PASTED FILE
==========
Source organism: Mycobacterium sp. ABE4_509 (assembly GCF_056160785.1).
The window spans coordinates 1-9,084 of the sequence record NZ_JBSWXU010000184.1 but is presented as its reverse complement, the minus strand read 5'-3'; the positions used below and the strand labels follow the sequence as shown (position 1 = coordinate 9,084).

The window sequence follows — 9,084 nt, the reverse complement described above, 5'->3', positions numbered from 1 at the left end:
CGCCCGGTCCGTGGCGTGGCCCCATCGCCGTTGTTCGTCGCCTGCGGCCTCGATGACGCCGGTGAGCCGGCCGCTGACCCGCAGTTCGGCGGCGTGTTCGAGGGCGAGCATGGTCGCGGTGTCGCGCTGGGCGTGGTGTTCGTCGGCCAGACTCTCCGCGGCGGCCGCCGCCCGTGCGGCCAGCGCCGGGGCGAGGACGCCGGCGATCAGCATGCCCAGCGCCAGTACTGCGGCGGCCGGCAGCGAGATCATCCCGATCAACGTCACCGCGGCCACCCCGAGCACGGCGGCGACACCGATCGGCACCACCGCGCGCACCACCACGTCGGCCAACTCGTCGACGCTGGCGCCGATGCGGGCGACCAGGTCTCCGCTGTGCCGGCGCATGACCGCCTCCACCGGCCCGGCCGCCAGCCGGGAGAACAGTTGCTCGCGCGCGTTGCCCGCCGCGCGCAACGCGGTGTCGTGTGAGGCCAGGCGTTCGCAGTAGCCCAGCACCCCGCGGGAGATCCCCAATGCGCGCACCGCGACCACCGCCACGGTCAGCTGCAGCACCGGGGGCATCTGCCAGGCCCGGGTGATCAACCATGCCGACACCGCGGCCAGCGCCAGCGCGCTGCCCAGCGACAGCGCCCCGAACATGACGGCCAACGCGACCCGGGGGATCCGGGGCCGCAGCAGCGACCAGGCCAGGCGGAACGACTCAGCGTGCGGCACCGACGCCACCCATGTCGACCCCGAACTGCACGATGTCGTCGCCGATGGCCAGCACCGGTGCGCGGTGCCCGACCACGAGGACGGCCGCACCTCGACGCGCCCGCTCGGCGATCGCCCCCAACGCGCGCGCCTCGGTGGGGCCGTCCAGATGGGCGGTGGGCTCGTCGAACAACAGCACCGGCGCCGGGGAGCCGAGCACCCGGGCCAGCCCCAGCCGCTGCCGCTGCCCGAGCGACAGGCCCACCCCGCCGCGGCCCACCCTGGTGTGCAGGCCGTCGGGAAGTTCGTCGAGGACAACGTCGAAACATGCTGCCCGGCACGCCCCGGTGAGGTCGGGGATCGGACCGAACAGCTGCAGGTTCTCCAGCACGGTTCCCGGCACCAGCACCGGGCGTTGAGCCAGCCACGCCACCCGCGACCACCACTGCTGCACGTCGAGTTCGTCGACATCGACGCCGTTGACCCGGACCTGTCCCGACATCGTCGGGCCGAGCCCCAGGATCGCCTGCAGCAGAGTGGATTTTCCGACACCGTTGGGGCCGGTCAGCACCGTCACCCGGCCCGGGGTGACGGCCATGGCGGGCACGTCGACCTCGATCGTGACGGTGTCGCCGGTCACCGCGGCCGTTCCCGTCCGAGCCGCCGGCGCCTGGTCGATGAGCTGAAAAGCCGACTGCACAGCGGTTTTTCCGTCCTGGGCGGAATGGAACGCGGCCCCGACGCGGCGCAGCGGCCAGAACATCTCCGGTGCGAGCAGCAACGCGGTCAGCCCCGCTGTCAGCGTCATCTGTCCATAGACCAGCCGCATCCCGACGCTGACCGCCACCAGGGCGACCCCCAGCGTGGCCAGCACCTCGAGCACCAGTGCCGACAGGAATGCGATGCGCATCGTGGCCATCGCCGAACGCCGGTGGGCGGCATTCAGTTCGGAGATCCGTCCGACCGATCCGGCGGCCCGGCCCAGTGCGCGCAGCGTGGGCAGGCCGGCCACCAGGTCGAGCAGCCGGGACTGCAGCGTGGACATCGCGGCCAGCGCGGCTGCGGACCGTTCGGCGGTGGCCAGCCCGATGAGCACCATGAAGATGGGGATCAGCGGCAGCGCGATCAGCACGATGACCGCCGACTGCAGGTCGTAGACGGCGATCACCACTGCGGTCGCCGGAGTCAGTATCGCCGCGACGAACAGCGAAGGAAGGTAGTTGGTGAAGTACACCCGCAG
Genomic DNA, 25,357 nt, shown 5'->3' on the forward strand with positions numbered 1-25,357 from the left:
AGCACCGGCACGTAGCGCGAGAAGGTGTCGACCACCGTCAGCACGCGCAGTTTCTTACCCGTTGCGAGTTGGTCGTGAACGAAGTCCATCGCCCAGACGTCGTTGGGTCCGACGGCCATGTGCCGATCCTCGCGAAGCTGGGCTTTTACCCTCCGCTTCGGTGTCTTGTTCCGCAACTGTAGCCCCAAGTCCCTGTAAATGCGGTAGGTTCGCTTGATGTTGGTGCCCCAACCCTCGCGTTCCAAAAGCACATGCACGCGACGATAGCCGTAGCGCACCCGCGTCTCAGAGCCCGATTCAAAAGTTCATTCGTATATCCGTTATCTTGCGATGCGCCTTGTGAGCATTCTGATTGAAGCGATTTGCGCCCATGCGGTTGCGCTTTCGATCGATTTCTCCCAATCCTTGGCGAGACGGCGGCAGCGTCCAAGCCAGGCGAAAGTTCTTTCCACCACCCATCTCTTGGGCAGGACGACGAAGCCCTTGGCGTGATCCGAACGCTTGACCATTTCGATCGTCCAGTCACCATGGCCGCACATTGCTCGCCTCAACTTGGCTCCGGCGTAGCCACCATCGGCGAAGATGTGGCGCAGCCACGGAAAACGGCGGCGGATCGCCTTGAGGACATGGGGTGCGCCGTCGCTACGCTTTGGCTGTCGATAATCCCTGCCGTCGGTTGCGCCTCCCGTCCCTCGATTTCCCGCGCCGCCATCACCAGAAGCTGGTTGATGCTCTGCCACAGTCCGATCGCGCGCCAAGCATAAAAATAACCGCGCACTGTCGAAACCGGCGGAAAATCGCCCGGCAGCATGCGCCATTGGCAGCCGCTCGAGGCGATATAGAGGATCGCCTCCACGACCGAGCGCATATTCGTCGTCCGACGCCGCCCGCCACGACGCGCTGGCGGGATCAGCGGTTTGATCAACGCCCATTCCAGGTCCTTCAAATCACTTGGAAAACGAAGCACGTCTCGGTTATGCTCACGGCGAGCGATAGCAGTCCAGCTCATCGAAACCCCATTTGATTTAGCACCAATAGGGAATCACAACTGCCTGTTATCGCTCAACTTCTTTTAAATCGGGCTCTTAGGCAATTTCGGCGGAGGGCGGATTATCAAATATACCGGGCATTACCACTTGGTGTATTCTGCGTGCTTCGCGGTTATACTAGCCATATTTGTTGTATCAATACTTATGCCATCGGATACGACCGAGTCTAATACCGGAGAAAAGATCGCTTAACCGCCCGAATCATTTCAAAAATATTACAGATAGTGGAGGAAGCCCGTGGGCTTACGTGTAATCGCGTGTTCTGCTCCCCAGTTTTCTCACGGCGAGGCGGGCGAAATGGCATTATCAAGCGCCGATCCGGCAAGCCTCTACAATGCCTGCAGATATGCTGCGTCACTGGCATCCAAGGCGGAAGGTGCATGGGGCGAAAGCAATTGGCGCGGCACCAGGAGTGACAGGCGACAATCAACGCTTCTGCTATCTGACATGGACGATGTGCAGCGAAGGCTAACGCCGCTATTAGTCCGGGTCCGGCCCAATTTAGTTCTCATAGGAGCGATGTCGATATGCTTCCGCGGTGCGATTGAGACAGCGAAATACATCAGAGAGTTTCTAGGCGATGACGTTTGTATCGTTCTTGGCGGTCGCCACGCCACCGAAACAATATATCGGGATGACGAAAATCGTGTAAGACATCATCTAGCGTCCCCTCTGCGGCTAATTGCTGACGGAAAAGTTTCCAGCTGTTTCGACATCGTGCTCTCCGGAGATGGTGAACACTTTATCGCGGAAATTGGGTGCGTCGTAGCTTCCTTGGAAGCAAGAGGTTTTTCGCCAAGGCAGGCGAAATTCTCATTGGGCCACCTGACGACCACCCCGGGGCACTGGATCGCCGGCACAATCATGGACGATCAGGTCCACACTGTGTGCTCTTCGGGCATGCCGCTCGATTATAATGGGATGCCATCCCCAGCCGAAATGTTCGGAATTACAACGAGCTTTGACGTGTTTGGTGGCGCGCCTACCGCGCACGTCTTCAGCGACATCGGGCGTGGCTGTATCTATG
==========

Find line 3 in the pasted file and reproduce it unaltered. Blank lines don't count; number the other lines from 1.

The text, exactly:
The window sequence follows — 9,084 nt, the reverse complement described above, 5'->3', positions numbered from 1 at the left end: